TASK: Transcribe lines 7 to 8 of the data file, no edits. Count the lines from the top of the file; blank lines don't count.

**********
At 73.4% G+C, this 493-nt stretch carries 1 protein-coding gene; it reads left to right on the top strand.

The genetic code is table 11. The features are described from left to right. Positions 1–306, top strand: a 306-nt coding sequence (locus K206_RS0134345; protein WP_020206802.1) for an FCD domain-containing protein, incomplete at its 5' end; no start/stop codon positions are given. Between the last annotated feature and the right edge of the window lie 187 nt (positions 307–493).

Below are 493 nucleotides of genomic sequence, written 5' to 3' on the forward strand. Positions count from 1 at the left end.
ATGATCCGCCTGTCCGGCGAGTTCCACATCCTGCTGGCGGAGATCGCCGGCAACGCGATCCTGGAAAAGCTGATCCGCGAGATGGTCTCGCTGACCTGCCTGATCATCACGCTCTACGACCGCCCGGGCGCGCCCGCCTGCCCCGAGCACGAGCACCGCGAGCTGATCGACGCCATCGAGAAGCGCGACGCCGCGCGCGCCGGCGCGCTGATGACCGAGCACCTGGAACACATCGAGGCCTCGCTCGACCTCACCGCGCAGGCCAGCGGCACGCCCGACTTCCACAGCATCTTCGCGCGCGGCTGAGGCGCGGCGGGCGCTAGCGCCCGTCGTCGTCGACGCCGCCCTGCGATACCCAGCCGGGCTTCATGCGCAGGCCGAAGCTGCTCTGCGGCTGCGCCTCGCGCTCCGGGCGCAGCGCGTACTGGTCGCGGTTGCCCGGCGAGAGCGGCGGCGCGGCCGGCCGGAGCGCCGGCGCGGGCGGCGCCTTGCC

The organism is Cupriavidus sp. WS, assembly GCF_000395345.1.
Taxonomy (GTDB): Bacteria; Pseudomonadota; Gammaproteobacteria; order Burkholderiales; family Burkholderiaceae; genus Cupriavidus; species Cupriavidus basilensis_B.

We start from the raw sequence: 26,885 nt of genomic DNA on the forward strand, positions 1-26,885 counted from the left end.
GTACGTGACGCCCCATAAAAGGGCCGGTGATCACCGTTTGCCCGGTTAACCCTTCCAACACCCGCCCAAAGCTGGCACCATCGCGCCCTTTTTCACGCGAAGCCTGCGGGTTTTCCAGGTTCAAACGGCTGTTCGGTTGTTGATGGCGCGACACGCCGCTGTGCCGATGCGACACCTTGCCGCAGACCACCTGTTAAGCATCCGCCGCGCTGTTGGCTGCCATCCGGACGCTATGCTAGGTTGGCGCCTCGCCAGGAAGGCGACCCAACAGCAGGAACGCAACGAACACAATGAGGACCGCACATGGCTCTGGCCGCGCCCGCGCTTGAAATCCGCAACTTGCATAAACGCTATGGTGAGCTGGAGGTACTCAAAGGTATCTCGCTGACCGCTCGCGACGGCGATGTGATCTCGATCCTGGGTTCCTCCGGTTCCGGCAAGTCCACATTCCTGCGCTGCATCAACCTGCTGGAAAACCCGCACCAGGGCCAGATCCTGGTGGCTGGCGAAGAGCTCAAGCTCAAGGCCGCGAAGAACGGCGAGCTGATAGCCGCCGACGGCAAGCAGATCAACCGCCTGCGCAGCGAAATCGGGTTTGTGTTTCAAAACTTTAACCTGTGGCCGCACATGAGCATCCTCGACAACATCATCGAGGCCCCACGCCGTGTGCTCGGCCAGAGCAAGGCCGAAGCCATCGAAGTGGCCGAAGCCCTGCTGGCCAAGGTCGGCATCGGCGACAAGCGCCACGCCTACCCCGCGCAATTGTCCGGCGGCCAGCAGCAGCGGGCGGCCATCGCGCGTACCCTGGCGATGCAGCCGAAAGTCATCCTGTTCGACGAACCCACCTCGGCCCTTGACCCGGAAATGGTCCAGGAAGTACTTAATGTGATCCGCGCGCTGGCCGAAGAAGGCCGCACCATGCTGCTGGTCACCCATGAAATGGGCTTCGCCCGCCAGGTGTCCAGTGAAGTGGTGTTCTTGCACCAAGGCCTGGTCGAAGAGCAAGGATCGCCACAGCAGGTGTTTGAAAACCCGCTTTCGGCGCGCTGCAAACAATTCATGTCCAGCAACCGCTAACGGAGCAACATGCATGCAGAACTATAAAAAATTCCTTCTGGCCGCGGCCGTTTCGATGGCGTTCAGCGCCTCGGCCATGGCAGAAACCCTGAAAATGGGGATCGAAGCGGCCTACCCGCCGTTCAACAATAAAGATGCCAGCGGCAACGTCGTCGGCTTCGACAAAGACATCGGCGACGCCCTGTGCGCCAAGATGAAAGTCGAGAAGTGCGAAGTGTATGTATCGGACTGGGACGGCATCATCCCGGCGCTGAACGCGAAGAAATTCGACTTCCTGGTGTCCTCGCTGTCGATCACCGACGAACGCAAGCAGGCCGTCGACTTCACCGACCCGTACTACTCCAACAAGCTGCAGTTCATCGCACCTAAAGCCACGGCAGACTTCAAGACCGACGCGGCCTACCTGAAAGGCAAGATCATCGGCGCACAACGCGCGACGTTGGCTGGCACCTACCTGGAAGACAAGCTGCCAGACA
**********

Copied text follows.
We start from the raw sequence: 26,885 nt of genomic DNA on the forward strand, positions 1-26,885 counted from the left end.
GTACGTGACGCCCCATAAAAGGGCCGGTGATCACCGTTTGCCCGGTTAACCCTTCCAACACCCGCCCAAAGCTGGCACCATCGCGCCCTTTTTCACGCGAAGCCTGCGGGTTTTCCAGGTTCAAACGGCTGTTCGGTTGTTGATGGCGCGACACGCCGCTGTGCCGATGCGACACCTTGCCGCAGACCACCTGTTAAGCATCCGCCGCGCTGTTGGCTGCCATCCGGACGCTATGCTAGGTTGGCGCCTCGCCAGGAAGGCGACCCAACAGCAGGAACGCAACGAACACAATGAGGACCGCACATGGCTCTGGCCGCGCCCGCGCTTGAAATCCGCAACTTGCATAAACGCTATGGTGAGCTGGAGGTACTCAAAGGTATCTCGCTGACCGCTCGCGACGGCGATGTGATCTCGATCCTGGGTTCCTCCGGTTCCGGCAAGTCCACATTCCTGCGCTGCATCAACCTGCTGGAAAACCCGCACCAGGGCCAGATCCTGGTGGCTGGCGAAGAGCTCAAGCTCAAGGCCGCGAAGAACGGCGAGCTGATAGCCGCCGACGGCAAGCAGATCAACCGCCTGCGCAGCGAAATCGGGTTTGTGTTTCAAAACTTTAACCTGTGGCCGCACATGAGCATCCTCGACAACATCATCGAGGCCCCACGCCGTGTGCTCGGCCAGAGCAAGGCCGAAGCCATCGAAGTGGCCGAAGCCCTGCTGGCCAAGGTCGGCATCGGCGACAAGCGCCACGCCTACCCCGCGCAATTGTCCGGCGGCCAGCAGCAGCGGGCGGCCATCGCGCGTACCCTGGCGATGCAGCCGAAAGTCATCCTGTTCGACGAACCCACCTCGGCCCTTGACCCGGAAATGGTCCAGGAAGTACTTAATGTGATCCGCGCGCTGGCCGAAGAAGGCCGCACCATGCTGCTGGTCACCCATGAAATGGGCTTCGCCCGCCAGGTGTCCAGTGAAGTGGTGTTCTTGCACCAAGGCCTGGTCGAAGAGCAAGGATCGCCACAGCAGGTGTTTGAAAACCCGCTTTCGGCGCGCTGCAAACAATTCATGTCCAGCAACCGCTAACGGAGCAACATGCATGCAGAACTATAAAAAATTCCTTCTGGCCGCGGCCGTTTCGATGGCGTTCAGCGCCTCGGCCATGGCAGAAACCCTGAAAATGGGGATCGAAGCGGCCTACCCGCCGTTCAACAATAAAGATGCCAGCGGCAACGTCGTCGGCTTCGACAAAGACATCGGCGACGCCCTGTGCGCCAAGATGAAAGTCGAGAAGTGCGAAGTGTATGTATCGGACTGGGACGGCATCATCCCGGCGCTGAACGCGAAGAAATTCGACTTCCTGGTGTCCTCGCTGTCGATCACCGACGAACGCAAGCAGGCCGTCGACTTCACCGACCCGTACTACTCCAACAAGCTGCAGTTCATCGCACCTAAAGCCACGGCAGACTTCAAGACCGACGCGGCCTACCTGAAAGGCAAGATCATCGGCGCACAACGCGCGACGTTGGCTGGCACCTACCTGGAAGACAAGCTGCCAGACA